Alpine glory in Sarajevo
Ryan Summerlin February 21, 2014
Editor’s note: During the Olympic Games, the Vail Daily is featuring some local Olympians and their favorite Olympic moments. If you have suggestions, send them to email@example.com.
VAIL — John McMurtry proudly proclaims that during a Winter Olympics medal ceremony at the 1984 Sarajevo Games, he puddled up like a princess.
McMurtry was the most successful women’s alpine coach in U.S. Ski Team history, and his team had just won gold and silver in the women’s giant slalom, the best finish in U.S. alpine history.
He stood with his hand over his heart while the national anthem played and his eyes filled with tears. How could they not? That’s just American awesomeness leaking out.
“It was an incredible day. To go to the awards ceremony and hear ‘The Star-Spangled Banner’ was so emotional,” McMurtry said.
Debbie Armstrong won gold, Christin Cooper won silver, the first time American women had gone gold-silver. They were within a whisper of a sweep; Tamara McKinney was fourth, just four-tenths of a second out of third.
Phil and Steve Mahre won gold and silver in slalom for the men in Sarajevo, the first time ever for the Americans.
But let’s stay focused on McMurtry’s women. Like all coaches, he had some heart-in-your-throat moments.
Armstrong had two good runs to win gold. Cooper won the first run but almost fell during the second run on her way to silver. McKinney won the second run on her way to fourth place.
‘We Were Loaded’
And while the U.S. team took home the highest number of gold medals from Vancouver in 2010, Sarajevo saw the highest percentage. Fifty percent of all the alpine skiing gold medals earned in Sarajevo came back to the United States.
“We were loaded. The U.S. team was so deep,” McMurtry said.
U.S. women topped the World Cup giant slalom standings for three years.
The year before the Sarajevo Olympics, McKinney became the first American woman to win the overall World Cup title and also the World Cup slalom title. Local skiing legend Cindy Nelson was second. She was ranked No. 1 in the world when, in 1983, she tore her ACL during a race in Val d’Isere, France.
During McMurtry’s first visit to Sarajevo in 1983, he scored possibly the best lodging in town. Thanks to some connections, he stayed in an A-frame cabin about 30 yards from the GS start, classic proof that it’s not who you know, it’s who knows you.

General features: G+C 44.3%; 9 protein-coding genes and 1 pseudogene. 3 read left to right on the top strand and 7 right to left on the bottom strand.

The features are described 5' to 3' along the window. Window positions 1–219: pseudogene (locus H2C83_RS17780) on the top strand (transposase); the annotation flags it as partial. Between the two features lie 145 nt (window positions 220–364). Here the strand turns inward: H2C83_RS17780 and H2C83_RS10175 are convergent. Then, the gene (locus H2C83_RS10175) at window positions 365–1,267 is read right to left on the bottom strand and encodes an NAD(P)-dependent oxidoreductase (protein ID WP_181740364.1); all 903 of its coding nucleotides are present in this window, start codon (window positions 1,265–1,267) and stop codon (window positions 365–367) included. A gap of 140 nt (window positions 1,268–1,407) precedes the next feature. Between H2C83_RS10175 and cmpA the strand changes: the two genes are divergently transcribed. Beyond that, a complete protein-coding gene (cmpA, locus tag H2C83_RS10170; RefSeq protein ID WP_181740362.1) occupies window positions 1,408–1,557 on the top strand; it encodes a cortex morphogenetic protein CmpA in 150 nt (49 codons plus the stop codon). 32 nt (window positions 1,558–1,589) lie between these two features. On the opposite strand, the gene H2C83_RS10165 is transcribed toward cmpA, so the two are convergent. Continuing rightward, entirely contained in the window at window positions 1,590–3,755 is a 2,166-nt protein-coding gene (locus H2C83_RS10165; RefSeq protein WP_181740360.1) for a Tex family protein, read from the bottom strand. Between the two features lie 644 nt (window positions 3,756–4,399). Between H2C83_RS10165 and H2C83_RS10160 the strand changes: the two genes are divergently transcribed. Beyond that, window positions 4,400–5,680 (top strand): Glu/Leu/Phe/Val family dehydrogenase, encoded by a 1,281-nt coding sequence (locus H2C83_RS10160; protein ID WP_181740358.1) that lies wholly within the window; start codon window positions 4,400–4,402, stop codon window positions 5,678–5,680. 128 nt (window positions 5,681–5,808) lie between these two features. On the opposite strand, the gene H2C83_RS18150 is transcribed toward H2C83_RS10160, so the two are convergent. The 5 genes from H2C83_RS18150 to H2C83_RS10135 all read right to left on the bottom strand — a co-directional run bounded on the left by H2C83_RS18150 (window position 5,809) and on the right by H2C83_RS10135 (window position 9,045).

In the 1983 pre-Olympic World Cup race in Sarajevo, every team was assigned an interpreter. McMurtry’s team was assigned Alma, a young medical student, who, legend has it, was the daughter of Sarajevo’s mayor.
Alma made all the arrangements for housing and almost everything else. She also landed McMurtry in that cabin, where he stayed the entire two weeks. He was on 24-hour watch, planting an American flag like he was claiming it for the U.S.
“During the day, the athletes would come in and get warm between runs,” McMurtry said.
Of course, the place where McMurtry and his team had such amazing memories experienced both the best and the worst of humanity. It was an Olympic showplace, but a few years later, a horrible civil war reduced it to rubble. It has recovered to again become a vibrant city.
McMurtry and several others from that 1984 alpine team consistently corresponded with Alma, then war broke out and they lost all contact with her. No one has any idea what happened to her, he said.
McMurtry continued coaching the U.S. Ski Team until 1990.
He has been with the Steadman Philippon Research Institute in Vail for the last 20 years and serves as director of development.
Staff Writer Randy Wyrick can be reached at 970-748-2935 and firstname.lastname@example.org.